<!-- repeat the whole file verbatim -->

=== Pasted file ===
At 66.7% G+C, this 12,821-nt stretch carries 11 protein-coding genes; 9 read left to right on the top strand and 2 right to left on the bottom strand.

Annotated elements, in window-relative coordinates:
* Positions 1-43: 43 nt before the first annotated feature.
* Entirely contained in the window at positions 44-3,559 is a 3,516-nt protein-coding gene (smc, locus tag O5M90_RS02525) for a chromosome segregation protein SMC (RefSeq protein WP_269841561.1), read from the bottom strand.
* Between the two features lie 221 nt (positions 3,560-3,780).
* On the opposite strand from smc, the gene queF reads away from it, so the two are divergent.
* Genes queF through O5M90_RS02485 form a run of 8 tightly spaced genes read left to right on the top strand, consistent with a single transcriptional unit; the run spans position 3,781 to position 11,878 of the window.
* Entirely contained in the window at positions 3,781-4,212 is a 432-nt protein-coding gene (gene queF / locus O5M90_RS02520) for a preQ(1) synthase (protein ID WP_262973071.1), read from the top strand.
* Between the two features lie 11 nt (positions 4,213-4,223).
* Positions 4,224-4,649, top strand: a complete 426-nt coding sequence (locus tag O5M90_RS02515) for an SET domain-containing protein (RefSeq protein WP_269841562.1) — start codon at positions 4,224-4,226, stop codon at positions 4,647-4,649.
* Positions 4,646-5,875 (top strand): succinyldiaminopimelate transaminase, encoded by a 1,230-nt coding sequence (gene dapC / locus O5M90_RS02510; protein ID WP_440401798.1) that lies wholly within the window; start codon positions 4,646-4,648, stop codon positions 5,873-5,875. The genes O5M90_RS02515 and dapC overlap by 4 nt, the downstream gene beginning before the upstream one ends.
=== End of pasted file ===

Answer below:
At 66.7% G+C, this 12,821-nt stretch carries 11 protein-coding genes; 9 read left to right on the top strand and 2 right to left on the bottom strand.

Annotated elements, in window-relative coordinates:
* Positions 1-43: 43 nt before the first annotated feature.
* Entirely contained in the window at positions 44-3,559 is a 3,516-nt protein-coding gene (smc, locus tag O5M90_RS02525) for a chromosome segregation protein SMC (RefSeq protein WP_269841561.1), read from the bottom strand.
* Between the two features lie 221 nt (positions 3,560-3,780).
* On the opposite strand from smc, the gene queF reads away from it, so the two are divergent.
* Genes queF through O5M90_RS02485 form a run of 8 tightly spaced genes read left to right on the top strand, consistent with a single transcriptional unit; the run spans position 3,781 to position 11,878 of the window.
* Entirely contained in the window at positions 3,781-4,212 is a 432-nt protein-coding gene (gene queF / locus O5M90_RS02520) for a preQ(1) synthase (protein ID WP_262973071.1), read from the top strand.
* Between the two features lie 11 nt (positions 4,213-4,223).
* Positions 4,224-4,649, top strand: a complete 426-nt coding sequence (locus tag O5M90_RS02515) for an SET domain-containing protein (RefSeq protein WP_269841562.1) — start codon at positions 4,224-4,226, stop codon at positions 4,647-4,649.
* Positions 4,646-5,875 (top strand): succinyldiaminopimelate transaminase, encoded by a 1,230-nt coding sequence (gene dapC / locus O5M90_RS02510; protein ID WP_440401798.1) that lies wholly within the window; start codon positions 4,646-4,648, stop codon positions 5,873-5,875. The genes O5M90_RS02515 and dapC overlap by 4 nt, the downstream gene beginning before the upstream one ends.